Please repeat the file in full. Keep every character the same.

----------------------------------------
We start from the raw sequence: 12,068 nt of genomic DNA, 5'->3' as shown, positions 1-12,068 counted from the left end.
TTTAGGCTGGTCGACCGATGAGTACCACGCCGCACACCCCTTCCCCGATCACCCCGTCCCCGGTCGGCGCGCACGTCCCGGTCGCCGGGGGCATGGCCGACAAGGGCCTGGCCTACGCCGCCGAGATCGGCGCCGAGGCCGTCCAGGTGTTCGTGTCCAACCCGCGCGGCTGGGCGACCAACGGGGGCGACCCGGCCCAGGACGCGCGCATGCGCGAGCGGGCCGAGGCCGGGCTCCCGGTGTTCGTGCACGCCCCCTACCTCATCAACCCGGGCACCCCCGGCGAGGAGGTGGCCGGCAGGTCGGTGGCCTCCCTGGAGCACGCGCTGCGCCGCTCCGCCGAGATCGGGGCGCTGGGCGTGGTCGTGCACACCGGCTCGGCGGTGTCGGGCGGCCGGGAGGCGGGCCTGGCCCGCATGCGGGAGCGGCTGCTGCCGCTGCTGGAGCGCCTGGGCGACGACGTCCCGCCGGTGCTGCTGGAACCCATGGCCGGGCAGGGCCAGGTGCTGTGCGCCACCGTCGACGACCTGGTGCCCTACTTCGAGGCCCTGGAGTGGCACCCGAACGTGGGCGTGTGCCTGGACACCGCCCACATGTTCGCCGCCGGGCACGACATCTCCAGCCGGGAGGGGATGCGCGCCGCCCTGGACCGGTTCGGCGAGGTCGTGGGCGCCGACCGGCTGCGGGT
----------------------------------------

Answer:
We start from the raw sequence: 12,068 nt of genomic DNA, 5'->3' as shown, positions 1-12,068 counted from the left end.
TTTAGGCTGGTCGACCGATGAGTACCACGCCGCACACCCCTTCCCCGATCACCCCGTCCCCGGTCGGCGCGCACGTCCCGGTCGCCGGGGGCATGGCCGACAAGGGCCTGGCCTACGCCGCCGAGATCGGCGCCGAGGCCGTCCAGGTGTTCGTGTCCAACCCGCGCGGCTGGGCGACCAACGGGGGCGACCCGGCCCAGGACGCGCGCATGCGCGAGCGGGCCGAGGCCGGGCTCCCGGTGTTCGTGCACGCCCCCTACCTCATCAACCCGGGCACCCCCGGCGAGGAGGTGGCCGGCAGGTCGGTGGCCTCCCTGGAGCACGCGCTGCGCCGCTCCGCCGAGATCGGGGCGCTGGGCGTGGTCGTGCACACCGGCTCGGCGGTGTCGGGCGGCCGGGAGGCGGGCCTGGCCCGCATGCGGGAGCGGCTGCTGCCGCTGCTGGAGCGCCTGGGCGACGACGTCCCGCCGGTGCTGCTGGAACCCATGGCCGGGCAGGGCCAGGTGCTGTGCGCCACCGTCGACGACCTGGTGCCCTACTTCGAGGCCCTGGAGTGGCACCCGAACGTGGGCGTGTGCCTGGACACCGCCCACATGTTCGCCGCCGGGCACGACATCTCCAGCCGGGAGGGGATGCGCGCCGCCCTGGACCGGTTCGGCGAGGTCGTGGGCGCCGACCGGCTGCGGGT